They just would not talk, no matter how we begged them for information. Where had they been? What was going on? They wouldn’t even meet our eyes. Like us, the girls were normally a venal and treacherous bunch, fragmented into cliques and castes, easily co-opted. But today they presented a unified front against all male curiosity. Eventually we gave up trying to breach the wall of silence and contented ourselves with trying to steal one of the little blue books, but vigilance was total. I was the hero of the day just for discovering the book’s title, which I glimpsed briefly as Cynthia Broughton slipped her copy into her purse. It was something like this: The Wonderful Secret of You.
All right. Even today I can’t tell you exactly what was in the little blue book. For all I know it was Dr Seuss’s translation of the Kama Sutra; but remember this was Texas, where even today sex education is pretty much limited to how to spell it. Probably the Wonderful Secret was just the hygienic one that girls needed to be prepared for at about that age, in case their parents or guardians somehow omitted to mention it to them. It’s certain that their expressions, as they resumed their seats in Miss Kirk’s class that day, betrayed at least some doubt as to how wonderful the Secret really was.
As for us boys, we had only the vaguest idea about the Secret. The subject would have failed to interest us at all, if not for its very remote connection with other more appealing topics. Even in the sixth grade, our understanding of sex wasn’t quite complete (this was before the Internet), but we were on the job. In fact we were racing to put the last pieces of the puzzle together with all the fervor of an insecure third-world country desperately trying to acquire nuclear technology. But it’s hard to guess how we’d have reacted if someone – Mr Ray, say – had sprung the Secret on us all at once. We might not have believed him. We had a history of rejecting sexual truths when they were first offered to us, since they often seemed more incredible than the inventions of our own home-grown theorists. But this was beside the point. A secret is only a secret if you keep somebody in the dark about it, and that somebody was us.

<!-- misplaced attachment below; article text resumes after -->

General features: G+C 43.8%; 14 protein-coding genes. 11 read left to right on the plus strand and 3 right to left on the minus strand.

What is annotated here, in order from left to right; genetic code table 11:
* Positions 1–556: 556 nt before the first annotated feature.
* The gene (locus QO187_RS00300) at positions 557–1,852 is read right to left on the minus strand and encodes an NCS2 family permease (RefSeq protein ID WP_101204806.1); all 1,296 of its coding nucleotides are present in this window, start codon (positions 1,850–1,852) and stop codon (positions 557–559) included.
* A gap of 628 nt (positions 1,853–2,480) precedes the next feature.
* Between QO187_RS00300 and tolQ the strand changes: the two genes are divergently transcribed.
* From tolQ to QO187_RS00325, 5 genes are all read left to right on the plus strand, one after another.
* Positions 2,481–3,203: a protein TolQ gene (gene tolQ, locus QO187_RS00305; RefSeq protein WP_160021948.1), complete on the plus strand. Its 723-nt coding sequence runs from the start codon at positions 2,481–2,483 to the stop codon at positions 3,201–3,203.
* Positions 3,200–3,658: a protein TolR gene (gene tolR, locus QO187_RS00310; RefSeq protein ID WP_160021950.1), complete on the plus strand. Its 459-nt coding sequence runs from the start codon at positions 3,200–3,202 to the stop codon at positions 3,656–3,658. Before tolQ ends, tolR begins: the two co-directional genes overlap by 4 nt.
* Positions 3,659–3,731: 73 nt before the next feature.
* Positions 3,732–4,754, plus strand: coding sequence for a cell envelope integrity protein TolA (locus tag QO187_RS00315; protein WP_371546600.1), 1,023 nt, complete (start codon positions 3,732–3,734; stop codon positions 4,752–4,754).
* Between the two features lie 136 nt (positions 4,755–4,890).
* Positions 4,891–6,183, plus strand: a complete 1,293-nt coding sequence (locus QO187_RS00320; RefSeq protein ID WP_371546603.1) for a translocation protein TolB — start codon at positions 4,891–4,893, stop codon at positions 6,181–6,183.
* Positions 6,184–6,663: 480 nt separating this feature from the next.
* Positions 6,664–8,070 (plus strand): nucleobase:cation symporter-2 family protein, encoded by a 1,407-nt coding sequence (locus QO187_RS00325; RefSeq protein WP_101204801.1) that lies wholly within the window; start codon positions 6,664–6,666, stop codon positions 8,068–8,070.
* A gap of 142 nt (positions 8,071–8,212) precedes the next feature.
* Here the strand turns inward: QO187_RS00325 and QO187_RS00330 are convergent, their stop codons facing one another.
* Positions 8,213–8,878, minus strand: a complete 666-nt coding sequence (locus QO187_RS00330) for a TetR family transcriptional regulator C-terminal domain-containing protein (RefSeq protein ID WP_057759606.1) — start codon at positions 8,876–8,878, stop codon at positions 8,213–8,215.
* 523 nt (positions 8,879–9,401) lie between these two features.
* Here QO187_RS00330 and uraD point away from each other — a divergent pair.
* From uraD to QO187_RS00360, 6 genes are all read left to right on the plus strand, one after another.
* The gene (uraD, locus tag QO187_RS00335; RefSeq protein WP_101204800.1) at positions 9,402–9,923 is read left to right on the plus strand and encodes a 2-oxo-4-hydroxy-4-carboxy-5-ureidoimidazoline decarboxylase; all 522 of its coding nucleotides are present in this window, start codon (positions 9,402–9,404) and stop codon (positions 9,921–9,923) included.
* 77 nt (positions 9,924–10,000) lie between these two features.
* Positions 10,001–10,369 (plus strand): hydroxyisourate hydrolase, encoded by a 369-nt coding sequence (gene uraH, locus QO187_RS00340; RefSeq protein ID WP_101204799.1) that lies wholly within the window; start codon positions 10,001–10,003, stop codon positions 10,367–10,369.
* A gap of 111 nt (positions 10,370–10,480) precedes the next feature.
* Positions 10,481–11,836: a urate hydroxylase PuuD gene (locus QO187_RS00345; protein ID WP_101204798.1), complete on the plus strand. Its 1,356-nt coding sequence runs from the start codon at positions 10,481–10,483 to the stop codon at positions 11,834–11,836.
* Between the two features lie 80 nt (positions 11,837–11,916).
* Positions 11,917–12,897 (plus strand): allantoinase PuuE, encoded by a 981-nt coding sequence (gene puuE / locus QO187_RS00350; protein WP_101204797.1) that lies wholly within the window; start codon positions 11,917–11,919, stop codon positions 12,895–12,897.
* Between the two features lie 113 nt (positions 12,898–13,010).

In the days that followed, things in Miss Kirk’s class reverted outwardly to normal. But a bridge had been crossed. The girls had been taken away to a high-security briefing on a mysterious subject; we got Mr Ray. We boys felt more than a little devalued. The suspicion entered our minds that of the two genders, ours might be the less complex and interesting. After all, the only secret we had was the depth of our yearning to know the girls’ secrets. But it was the exclusion itself that was really disturbing. On the day of the little blue books, for the first time but by no means for the last, the girls had something we wanted, and they closed ranks to keep us from getting it.
We knew instinctively that this was going to get worse before it got better.